The Pittsburgh Steelers own a 76-59-1 record over the Cleveland Browns and when the games are played in Pittsburgh, they are even more dominant at 48-21. In Heinz Field the Steelers led their rivals 17-1 having won 15 straight.
The rivalry began in 1950 when the All-American Football Conference folded and three of the AAFC teams entered the NFL. The 49ers and Colts were joined by a Browns team that had won all four of the AAFC championships under head coach Paul Brown.
The Browns dominated the early years before the Steelers began to come into their own during the seventies. This week’s history highlight involves the Steelers rookie kicker Matt Bahr on November 25, 1979 game when the (8-4) Browns traveled to the (9-3) Steelers.
The Steelers were looking to go to their fourth Super Bowl in six years while the Browns were hoping to make the playoffs for the first time in seven years.
Earlier in the season the Steelers had swamped the Browns in Cleveland 51-35 as the Pittsburgh’s ground game gained 361 yards with Franco Harris contributing 152 from 19 carries.
The week before the game, the Steelers suffered a shock 35-7 loss in San Diego which saw Houston join Pittsburgh on top of the AFC Central at 9-3.
The Browns were one game behind which meant both teams needed the win to keep their playoff hopes alive. The Browns had never won in nine appearance in Three Rivers Stadium but believed this would be their year.
“In the past the Steelers have been the superior team, but I feel we have closed that gap,” suggested Cleveland’s quarterback Brian Sipe. “I think we’ve reached the point where we have as much of a chance to win as they do. And I suspect, they are aware of that.”
The Browns’ receiver Reggie Rucker also believed they could win. “We’ve got the most superior offensive team in the league,” he offered. “Nobody can stop us – and they know that. You can believe they’re just not sitting back as pretty as before when they’ve played us. Now they’ve really got to take us seriously.”
Ozzie Newsome caught a 21-yard pass that put the Browns ahead and, after the Steelers fumbled the ensuing kickoff return, the Browns stretched their lead with a field goal. Don Cockcroft’s field goal set up a duel with Steelers rookie kicker Matt Bahr. The pair exchanged two field goals each before Sipe interrupted their exchanges with a 16-yard touchdown pass to Dave Logan that gave the Browns a 20-6 lead.
Terry Bradshaw joined in the contest and led the Steelers on a 8-play, 76-yard drive that Franco Harris completed with a short 2-yard touchdown catch to reduce Pittsburgh’s deficit to a touchdown as the teams went to the locker rooms.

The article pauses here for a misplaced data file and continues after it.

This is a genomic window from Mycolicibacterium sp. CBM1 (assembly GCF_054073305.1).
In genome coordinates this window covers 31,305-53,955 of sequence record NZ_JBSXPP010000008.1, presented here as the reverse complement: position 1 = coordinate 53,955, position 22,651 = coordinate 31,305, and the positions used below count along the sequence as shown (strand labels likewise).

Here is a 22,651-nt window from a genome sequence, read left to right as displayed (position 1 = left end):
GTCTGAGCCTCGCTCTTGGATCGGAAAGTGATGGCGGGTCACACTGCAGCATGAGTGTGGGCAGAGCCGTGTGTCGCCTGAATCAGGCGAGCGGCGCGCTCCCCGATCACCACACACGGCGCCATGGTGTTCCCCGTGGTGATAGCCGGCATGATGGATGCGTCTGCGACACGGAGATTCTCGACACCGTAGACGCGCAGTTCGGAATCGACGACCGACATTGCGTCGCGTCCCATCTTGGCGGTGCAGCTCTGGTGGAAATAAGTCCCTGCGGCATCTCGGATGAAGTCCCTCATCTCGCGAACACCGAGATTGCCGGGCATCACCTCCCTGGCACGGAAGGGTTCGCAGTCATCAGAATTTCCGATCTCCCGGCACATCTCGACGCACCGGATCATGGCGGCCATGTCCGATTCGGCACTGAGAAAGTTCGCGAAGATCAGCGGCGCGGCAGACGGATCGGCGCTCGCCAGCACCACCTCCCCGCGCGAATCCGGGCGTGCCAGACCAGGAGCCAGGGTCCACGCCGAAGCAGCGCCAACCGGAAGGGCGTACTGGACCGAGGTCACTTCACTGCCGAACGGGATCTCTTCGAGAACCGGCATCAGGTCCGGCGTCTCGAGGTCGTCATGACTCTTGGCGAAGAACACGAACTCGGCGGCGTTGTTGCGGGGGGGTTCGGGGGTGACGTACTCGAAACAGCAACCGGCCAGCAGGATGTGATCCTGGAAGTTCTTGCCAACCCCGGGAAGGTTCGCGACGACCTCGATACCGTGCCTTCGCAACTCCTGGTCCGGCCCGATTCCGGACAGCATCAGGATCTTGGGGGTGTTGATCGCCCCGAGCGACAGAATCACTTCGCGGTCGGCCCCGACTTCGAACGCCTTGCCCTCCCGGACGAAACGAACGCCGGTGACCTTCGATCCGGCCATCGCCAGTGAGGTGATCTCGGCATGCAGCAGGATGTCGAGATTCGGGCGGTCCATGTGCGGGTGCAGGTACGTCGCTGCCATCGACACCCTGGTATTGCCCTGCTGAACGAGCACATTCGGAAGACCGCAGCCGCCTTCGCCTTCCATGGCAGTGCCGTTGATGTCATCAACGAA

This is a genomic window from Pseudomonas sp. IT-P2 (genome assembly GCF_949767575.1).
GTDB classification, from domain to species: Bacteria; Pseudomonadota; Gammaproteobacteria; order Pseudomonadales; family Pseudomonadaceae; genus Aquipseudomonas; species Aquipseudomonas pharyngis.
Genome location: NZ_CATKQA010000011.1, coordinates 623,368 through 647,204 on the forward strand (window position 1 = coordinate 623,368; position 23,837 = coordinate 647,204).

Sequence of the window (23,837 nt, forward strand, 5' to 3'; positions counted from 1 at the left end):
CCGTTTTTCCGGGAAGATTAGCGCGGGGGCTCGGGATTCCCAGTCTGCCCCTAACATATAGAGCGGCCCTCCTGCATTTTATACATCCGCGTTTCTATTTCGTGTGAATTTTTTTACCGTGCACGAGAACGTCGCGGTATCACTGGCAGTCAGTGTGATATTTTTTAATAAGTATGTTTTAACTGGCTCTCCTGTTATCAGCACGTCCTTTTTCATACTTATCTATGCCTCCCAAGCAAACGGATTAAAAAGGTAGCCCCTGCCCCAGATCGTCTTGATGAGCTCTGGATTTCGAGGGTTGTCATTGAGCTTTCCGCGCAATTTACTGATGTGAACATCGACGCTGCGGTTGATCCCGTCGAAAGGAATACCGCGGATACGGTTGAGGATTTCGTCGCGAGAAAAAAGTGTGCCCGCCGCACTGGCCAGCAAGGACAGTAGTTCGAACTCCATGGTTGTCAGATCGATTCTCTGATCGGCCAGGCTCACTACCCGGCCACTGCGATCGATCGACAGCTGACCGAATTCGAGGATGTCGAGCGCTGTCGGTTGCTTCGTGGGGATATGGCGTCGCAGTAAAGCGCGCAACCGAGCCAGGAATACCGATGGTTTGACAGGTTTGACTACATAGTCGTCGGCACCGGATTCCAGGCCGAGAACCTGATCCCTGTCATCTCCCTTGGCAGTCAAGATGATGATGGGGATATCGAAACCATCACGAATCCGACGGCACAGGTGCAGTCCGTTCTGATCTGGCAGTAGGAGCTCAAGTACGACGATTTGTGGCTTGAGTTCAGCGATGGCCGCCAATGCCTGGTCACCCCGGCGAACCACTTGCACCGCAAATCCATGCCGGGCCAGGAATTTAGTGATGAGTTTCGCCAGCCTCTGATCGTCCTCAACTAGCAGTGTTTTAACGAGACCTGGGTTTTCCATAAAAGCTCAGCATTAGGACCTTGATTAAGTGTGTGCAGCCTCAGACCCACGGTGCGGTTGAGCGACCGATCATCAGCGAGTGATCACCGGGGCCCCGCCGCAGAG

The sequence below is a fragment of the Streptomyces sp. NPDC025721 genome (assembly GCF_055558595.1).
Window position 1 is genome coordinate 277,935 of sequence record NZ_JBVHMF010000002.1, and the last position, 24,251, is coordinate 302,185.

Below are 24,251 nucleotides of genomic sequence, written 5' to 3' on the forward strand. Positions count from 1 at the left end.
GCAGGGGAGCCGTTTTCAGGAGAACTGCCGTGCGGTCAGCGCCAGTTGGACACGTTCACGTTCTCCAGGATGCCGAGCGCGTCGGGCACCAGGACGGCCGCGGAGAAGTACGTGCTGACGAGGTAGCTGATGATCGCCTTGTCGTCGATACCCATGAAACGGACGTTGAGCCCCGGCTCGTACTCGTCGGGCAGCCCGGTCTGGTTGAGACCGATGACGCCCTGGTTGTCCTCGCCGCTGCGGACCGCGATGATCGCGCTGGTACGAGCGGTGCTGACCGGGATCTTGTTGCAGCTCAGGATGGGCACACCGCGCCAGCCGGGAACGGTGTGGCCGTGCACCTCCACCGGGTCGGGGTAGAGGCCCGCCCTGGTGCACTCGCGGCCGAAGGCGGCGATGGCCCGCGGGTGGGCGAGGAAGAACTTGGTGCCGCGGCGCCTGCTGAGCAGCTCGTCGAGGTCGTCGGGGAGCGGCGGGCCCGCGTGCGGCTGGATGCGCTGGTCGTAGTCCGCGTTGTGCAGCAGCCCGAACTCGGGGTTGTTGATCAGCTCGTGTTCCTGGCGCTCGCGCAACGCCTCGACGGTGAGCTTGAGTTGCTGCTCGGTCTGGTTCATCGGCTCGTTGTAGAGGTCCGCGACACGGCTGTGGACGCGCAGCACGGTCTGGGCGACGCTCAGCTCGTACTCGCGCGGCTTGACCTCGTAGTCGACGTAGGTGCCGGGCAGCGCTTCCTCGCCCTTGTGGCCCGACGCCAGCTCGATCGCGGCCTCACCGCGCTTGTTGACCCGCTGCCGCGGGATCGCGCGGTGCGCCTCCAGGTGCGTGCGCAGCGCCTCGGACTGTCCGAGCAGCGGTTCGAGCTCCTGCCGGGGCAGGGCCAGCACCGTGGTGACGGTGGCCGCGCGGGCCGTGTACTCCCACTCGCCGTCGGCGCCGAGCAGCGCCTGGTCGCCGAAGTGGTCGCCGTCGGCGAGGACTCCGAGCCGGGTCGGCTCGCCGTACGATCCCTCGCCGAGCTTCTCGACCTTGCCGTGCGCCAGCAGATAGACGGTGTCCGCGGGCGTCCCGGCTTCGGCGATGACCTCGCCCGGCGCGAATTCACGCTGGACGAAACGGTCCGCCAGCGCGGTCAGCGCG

The Browns increased their advantage in the third quarter when Sipe found Calvin Hill for a touchdown. With no ground game to support Sipe, Cleveland managed to enter the final period of regular time ahead 27-13.
The Steelers fightback began as Bradshaw found Randy Grossman with a 47-yard pass on a third and two. The 89-yard drive finished with a 1-yard touchdown run from Harris although the Browns were not about to roll over without a struggle. Cockcroft hit another field goal which meant the Browns were ten points ahead and within ten minutes of breaking their Three Rivers jinx.
Given good field position after Theo Bell returned the kick to the Steelers 37, Bradshaw took the air. Four completions moved the chains to give Harris the opportunity to run right off guard for a 3-yard touchdown that meant the Steelers were within three points.
After Pittsburgh forced Cleveland to punt on their next series, poor Browns tackling allowed Bell to return the kick 27 yards to the fifty. The Steelers moved the chains to gain a first and goal at the 8-yard, but the Browns defense held and with nine seconds remaining, Bahr kicked a 21-yard field goal to send the game into overtime.
The NFL didn’t introduce overtime until 1974. The Browns had already played two overtime games in 1979 and when they won the coin toss, it appeared they were heading for a third overtime win of the season.
Overtime revealed two teams that were struggling to find the win as they traded interceptions, but a logistical mistake by the Browns finally brought their downfall. After the Steelers were penalized for illegal motion after a one-yard gain, that would have brought a third down and nine, Cleveland accepted the penalty to replay the down.
Bradshaw took advantage of this “extra” down scrambling for 28 yards to move the chains before the drive finally stalled as the Browns defense held firm, but the Steelers were now within field goal reach.
With just nine seconds left, enter the gladiator into the cauldron of Three Rivers Stadium with 49,000 fans falling silent in apprehension. Matt Bahr had already put two wins on the board for the Steelers. In week one, his 41-yard field goal in overtime gave the Steelers a 16-13 victory and in week three, his 20-yard field goal deep in the fourth quarter saw the Steelers triumph 24-21.
Bahr later admitted, “You try not to think about what it means.” If successful, it would see the Steelers get back on track towards the playoffs. “You just try to do your best,” Bahr added. His best was a kick from 37 yards that gave the Steelers the victory.
The Steelers finished the season 12-4 and went on to win Super Bowl XIV. The Browns failed to make the playoffs again.